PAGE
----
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10:15 on a Tuesday


The following is an excerpt from 10:15 on a Tuesday. At the bottom, you can suggest that I complete this novel next by sending me an email!

It was a rare moment on an otherwise ordinary Tuesday morning that Katherine decided it was an appropriate time to find a reliable psychic. The moment was rare for two reasons: Katherine rarely walked through the back hallway on the first floor of their home anymore – rarely did she dare pass the back office without a real purpose and rarely did she consider this route without convincing herself to walk some other more roundabout route. Second, she had always considered herself a logical individual – at the very least 80 percent logical, 20 percent emotional or some share of that. Katherine was not the sort who saw things that weren’t there, oh no; she saw things that were there and there only. She had been the voice of reason in her marriage; she studied mathematics at Smith College; she was President of the PTA of the Mount Pleasant central school district for eight years.

Certainly not the sort who would seek out a psychic.

But now, as she walked through the back hallway, she thought she saw the slightest shadow over her right shoulder as she glanced at herself in the mirror. It was just the slightest little shadow and Katherine couldn’t be sure what it was – maybe the light hit her at a random angle against the wall, she considered. Or, perhaps her eye simply caught the darker section of the painting on the wall too quickly to register in her mind. The feeling was unsettling, like the moments before a jostled vase falls from its place to the floor.

But, she countered, in the twenty-five years she lived in the old Victorian home on Spruce Street, the light never produced that sort of shadow – could it be what she hoped it was, in the deepest part of her heart; the part of her that sank each night as she slipped into the extreme left side of the oversized King bed in the master bedroom. Over the past year, she had only felt his presence in sort of a half sleep, at some interface between dreaming and waking life. Never while fully conscious; never while walking through a hallway. The moment always brushed over her skin like a warm summer breeze on her cheek, and left her feeling as unsure as the moments before.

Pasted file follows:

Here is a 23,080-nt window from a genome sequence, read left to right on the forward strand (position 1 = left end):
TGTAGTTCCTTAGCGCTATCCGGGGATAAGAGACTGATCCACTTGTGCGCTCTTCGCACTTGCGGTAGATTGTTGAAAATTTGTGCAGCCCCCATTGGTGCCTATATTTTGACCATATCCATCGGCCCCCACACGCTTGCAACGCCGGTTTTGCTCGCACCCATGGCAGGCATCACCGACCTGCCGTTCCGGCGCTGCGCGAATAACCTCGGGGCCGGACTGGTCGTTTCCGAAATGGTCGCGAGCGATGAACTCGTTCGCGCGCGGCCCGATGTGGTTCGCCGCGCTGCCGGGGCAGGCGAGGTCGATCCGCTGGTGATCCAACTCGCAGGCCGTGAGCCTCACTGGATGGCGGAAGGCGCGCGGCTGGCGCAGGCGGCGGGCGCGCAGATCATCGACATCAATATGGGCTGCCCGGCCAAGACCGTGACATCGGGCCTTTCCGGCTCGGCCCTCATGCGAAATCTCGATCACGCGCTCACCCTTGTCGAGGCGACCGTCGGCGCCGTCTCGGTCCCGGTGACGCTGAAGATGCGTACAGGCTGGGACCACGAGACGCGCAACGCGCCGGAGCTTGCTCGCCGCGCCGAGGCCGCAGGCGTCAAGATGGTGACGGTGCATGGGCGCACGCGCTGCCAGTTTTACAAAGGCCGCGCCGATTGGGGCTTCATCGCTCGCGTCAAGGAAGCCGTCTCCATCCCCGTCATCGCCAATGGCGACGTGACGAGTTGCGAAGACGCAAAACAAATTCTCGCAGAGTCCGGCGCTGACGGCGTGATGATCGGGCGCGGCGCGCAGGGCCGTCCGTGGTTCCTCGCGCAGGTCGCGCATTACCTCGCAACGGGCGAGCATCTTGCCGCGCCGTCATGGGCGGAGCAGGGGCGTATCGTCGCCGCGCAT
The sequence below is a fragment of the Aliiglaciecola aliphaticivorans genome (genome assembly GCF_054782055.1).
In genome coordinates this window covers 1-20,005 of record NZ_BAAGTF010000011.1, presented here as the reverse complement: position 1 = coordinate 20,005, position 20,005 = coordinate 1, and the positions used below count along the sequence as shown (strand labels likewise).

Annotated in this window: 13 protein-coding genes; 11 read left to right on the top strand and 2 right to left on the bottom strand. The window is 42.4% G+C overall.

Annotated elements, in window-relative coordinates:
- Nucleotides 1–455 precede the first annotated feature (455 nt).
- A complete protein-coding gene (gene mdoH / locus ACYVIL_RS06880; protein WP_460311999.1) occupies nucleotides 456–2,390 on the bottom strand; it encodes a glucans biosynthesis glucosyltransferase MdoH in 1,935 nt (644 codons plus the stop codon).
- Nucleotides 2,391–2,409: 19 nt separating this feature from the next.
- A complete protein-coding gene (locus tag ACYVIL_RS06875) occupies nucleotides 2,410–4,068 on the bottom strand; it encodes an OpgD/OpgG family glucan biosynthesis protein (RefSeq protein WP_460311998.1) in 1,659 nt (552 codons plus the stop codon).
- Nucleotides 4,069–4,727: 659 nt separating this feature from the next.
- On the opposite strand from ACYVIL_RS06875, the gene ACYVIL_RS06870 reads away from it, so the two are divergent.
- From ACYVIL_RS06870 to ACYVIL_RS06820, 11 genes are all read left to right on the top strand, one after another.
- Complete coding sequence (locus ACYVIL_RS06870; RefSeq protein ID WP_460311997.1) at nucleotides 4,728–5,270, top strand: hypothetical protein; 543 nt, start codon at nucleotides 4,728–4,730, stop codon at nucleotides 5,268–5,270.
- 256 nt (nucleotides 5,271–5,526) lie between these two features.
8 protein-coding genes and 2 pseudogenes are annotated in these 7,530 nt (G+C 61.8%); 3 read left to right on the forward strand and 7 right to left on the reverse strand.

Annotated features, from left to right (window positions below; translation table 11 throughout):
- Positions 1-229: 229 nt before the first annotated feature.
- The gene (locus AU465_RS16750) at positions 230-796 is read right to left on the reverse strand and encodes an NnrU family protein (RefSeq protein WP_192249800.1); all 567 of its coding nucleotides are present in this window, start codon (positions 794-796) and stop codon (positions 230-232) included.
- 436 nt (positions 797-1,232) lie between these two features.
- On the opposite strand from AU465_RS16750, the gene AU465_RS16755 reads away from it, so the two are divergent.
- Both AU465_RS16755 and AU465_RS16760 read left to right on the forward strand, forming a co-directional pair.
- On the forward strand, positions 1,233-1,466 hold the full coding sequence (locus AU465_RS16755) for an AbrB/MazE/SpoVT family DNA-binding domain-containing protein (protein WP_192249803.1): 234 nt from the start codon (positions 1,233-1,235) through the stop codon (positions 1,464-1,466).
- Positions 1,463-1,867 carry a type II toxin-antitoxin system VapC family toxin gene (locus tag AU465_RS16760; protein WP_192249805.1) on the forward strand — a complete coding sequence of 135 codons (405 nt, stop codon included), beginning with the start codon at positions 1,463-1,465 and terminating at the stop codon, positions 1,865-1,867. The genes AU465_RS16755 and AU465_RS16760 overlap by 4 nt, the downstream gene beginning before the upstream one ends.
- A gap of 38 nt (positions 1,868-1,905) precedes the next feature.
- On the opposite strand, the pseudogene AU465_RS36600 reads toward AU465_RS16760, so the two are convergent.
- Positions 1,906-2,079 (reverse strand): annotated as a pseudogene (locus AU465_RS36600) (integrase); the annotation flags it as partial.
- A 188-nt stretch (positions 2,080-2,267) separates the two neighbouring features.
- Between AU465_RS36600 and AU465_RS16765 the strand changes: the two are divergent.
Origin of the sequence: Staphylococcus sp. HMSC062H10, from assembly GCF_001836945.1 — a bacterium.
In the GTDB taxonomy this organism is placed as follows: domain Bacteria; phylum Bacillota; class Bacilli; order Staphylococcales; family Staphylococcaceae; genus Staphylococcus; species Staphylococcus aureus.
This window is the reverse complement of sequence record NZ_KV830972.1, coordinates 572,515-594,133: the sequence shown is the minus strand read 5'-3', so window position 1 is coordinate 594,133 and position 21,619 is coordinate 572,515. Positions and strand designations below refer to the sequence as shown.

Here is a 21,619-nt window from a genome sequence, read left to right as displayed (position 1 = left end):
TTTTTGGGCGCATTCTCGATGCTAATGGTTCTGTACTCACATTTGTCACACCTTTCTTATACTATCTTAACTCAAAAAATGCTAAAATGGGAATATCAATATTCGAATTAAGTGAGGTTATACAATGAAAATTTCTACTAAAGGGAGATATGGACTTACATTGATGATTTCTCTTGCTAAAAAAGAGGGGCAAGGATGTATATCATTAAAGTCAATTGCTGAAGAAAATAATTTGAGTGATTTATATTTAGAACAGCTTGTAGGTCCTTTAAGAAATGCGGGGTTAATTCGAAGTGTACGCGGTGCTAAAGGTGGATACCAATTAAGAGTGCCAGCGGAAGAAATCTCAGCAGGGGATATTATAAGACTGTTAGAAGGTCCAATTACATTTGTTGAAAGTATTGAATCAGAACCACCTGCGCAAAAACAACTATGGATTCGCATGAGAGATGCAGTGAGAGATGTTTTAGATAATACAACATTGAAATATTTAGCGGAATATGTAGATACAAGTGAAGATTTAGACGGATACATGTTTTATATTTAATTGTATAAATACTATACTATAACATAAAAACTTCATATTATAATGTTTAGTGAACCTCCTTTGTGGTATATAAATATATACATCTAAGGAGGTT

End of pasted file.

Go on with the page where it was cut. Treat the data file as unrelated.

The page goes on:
She lowered herself to the hardwood floor to calm her nerves and in the chaos of trying to convince herself that she had not seen what she was sure she had seen, missed her 10:15 phone call, the same 10:15 phone call she had every day without ceremony.

The telephone rang once, but Katherine was still asserting thoughts to herself like, It could not possibly be him and Hold yourself together Kate. The telephone rang a second time and pushed itself into her raging, roaming thoughts.

After three rings, Katherine managed to make her way from the back hallway to the kitchen and answer. She was out of breath as she lifted the receiver.

Jaime, whose regular Tuesday had become rare by her mother’s delay in answering, seemed anxious. “What’s wrong mom?” Jaime’s concern matched the reaction of any eighteen year-old who was used to a far more mature set of worries; an eighteen year-old whose flight from the nest was mostly forced — as a rite of passage, rather than choice – to the Western edge of the country to study literature and geology and art history, among other things.